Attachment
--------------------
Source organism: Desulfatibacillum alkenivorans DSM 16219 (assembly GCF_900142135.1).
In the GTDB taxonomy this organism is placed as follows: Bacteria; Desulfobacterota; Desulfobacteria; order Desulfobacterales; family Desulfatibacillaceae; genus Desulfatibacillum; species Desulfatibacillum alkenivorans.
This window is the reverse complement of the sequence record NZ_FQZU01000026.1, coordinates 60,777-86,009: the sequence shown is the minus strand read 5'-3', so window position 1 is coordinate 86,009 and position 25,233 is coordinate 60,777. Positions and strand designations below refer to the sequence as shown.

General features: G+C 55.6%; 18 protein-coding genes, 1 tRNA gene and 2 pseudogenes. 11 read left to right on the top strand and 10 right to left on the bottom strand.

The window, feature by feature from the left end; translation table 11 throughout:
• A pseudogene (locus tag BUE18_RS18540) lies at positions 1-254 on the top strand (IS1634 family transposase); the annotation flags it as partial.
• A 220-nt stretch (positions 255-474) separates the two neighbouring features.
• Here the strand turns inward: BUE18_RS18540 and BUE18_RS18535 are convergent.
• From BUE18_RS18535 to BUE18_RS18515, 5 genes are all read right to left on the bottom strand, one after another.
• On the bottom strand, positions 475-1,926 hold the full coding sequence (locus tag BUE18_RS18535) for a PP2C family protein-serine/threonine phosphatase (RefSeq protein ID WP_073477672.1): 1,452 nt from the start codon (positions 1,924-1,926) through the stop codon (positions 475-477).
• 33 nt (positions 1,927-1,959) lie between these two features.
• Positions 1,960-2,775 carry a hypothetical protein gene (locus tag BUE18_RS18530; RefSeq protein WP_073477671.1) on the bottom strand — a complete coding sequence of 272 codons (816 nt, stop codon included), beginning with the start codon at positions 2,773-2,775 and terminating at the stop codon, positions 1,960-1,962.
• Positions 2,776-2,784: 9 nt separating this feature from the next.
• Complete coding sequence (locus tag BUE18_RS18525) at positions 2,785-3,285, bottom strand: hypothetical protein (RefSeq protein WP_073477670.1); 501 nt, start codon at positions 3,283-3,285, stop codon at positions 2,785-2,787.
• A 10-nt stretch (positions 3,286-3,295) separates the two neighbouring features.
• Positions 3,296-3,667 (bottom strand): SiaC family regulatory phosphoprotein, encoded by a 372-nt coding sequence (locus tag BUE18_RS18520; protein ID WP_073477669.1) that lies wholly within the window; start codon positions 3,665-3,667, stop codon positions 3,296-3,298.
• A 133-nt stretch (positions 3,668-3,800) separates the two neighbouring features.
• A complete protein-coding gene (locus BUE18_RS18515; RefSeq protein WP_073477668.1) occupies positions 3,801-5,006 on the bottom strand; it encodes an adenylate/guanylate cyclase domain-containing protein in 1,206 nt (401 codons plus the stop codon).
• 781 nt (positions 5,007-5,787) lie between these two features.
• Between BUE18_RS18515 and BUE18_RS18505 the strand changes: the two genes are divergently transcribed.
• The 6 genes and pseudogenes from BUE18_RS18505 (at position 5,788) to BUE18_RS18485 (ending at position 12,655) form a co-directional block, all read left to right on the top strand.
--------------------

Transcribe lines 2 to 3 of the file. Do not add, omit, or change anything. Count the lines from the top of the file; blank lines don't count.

In the GTDB taxonomy this organism is placed as follows: Bacteria; Desulfobacterota; Desulfobacteria; order Desulfobacterales; family Desulfatibacillaceae; genus Desulfatibacillum; species Desulfatibacillum alkenivorans.
This window is the reverse complement of the sequence record NZ_FQZU01000026.1, coordinates 60,777-86,009: the sequence shown is the minus strand read 5'-3', so window position 1 is coordinate 86,009 and position 25,233 is coordinate 60,777. Positions and strand designations below refer to the sequence as shown.